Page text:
More warnings of an Australian property market crash
7 December 2018
Prominent commentators and financial institutions have continued to warn that a slump in property prices, especially in Sydney and Melbourne, could mark the beginning of a sharp reversal throughout Australia’s highly inflated housing market, posing the risk of a deep financial crisis.
These fears have been compounded by indications that economic growth is already slowing. Australian Bureau of Statistics data released on Wednesday showed that the gross domestic product (GDP) grew by just 0.3 percent in seasonally adjusted terms during the three months to September.
This rate, the lowest in two years, was substantially below forecasts of 0.6 percent. Sharp falls were registered in construction, and household spending was lower than anticipated, amid stagnant or declining wages. The decline would have been greater without government investment, especially in infrastructure projects geared to big business, which added 0.2 percent to real GDP.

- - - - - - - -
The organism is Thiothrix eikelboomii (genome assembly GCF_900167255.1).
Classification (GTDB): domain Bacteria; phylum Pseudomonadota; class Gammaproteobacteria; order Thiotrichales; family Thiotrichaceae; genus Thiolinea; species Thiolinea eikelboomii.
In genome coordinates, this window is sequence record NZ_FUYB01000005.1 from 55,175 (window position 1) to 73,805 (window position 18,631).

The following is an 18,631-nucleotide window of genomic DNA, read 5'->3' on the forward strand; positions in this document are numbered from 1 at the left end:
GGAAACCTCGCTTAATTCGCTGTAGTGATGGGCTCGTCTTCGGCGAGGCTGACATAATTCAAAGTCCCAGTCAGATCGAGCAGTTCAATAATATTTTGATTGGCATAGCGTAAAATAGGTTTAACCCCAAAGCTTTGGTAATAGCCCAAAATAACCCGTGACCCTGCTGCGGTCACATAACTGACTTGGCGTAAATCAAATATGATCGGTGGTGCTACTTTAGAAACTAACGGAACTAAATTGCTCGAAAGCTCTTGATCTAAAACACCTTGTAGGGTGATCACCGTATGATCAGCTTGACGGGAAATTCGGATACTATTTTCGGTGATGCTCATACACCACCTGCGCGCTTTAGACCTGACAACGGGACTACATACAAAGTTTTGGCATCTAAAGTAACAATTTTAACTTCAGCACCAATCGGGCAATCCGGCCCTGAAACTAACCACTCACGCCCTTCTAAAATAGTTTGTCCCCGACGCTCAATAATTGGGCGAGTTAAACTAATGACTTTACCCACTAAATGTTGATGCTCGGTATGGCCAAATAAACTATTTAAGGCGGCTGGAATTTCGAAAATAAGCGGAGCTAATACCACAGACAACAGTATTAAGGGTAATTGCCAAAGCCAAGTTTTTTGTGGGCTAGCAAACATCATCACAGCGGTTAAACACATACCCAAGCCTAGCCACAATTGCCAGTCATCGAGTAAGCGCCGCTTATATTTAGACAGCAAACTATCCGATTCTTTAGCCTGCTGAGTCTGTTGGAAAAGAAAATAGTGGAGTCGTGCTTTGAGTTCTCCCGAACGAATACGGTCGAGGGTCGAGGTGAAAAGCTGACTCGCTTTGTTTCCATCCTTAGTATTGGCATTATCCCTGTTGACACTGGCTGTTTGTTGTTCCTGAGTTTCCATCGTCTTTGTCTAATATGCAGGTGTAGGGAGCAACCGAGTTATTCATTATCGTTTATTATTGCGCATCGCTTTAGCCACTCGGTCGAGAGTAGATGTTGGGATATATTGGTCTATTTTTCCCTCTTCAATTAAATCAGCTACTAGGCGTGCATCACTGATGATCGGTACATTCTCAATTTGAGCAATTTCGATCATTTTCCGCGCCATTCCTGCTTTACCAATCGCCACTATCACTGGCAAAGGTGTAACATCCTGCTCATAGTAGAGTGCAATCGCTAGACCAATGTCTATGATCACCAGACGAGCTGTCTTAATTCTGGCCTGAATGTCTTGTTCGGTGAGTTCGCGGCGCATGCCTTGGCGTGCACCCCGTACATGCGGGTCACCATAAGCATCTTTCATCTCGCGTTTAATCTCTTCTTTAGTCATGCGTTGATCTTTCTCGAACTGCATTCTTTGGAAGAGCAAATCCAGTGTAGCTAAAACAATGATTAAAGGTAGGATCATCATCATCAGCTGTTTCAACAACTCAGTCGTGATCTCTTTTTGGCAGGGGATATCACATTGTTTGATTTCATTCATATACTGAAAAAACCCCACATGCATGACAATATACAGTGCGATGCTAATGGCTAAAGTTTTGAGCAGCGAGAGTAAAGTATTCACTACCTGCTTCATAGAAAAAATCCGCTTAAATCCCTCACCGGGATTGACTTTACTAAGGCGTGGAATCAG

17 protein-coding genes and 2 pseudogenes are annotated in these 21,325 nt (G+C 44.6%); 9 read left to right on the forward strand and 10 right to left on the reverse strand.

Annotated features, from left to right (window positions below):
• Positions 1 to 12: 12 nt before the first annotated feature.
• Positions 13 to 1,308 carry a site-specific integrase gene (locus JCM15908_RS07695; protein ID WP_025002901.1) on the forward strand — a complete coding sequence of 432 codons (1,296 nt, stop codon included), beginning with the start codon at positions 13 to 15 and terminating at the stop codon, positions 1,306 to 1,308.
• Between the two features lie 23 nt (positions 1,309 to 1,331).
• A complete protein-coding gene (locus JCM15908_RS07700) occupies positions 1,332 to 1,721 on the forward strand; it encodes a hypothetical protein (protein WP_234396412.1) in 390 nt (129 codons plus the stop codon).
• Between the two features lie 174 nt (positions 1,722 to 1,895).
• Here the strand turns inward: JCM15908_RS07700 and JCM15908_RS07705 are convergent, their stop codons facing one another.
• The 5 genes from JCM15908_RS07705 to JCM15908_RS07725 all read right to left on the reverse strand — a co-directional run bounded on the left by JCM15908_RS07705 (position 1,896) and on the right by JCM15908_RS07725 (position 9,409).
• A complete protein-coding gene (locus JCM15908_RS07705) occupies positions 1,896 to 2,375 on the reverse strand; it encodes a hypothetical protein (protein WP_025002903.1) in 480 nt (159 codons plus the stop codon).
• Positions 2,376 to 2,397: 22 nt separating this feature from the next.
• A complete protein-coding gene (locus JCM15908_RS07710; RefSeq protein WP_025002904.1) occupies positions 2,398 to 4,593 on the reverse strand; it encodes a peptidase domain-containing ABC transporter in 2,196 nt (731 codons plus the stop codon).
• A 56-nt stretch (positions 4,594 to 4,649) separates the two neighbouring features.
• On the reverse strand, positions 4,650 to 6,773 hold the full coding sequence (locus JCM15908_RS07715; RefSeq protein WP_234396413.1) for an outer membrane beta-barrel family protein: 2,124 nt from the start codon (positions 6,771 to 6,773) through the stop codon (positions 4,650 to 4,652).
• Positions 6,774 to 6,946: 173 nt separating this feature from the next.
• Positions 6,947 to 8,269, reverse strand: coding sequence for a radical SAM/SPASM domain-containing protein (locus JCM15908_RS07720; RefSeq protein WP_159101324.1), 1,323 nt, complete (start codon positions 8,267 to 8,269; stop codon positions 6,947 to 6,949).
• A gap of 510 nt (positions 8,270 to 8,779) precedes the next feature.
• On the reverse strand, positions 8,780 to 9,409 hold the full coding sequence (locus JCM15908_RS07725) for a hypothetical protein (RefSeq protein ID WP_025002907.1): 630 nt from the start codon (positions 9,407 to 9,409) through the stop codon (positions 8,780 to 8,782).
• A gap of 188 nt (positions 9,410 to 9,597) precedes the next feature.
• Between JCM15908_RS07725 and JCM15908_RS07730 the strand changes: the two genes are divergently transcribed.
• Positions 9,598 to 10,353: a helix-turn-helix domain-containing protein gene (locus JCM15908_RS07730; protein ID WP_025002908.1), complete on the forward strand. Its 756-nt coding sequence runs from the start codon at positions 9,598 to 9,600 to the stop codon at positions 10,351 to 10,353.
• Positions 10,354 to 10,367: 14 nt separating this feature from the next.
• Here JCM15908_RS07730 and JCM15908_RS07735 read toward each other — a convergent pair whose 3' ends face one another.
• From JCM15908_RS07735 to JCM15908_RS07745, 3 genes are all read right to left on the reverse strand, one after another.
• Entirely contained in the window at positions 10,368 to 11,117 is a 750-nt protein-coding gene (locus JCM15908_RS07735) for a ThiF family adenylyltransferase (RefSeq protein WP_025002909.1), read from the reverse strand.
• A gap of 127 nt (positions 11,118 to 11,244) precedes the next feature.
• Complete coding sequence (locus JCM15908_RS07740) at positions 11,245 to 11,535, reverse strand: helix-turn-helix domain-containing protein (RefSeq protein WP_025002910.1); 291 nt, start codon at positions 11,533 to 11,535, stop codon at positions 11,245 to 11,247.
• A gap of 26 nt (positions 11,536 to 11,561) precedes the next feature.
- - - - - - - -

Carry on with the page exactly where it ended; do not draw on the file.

Analysts have stated that declining house prices will hit growth further next year. Paul Dales, chief Australia and New Zealand economist at Capital Economics, told Business Insider that the September data, “sets the tone for 2019,” adding that “the full effects of falling house prices and tighter credit conditions have yet to be felt.”
Figures compiled by CoreLogic, which analyses property data, found that during November, median house and apartment prices in Sydney recorded their biggest monthly slump in 14 years—down 1.3 percent. Median Melbourne prices fell by 0.9 percent.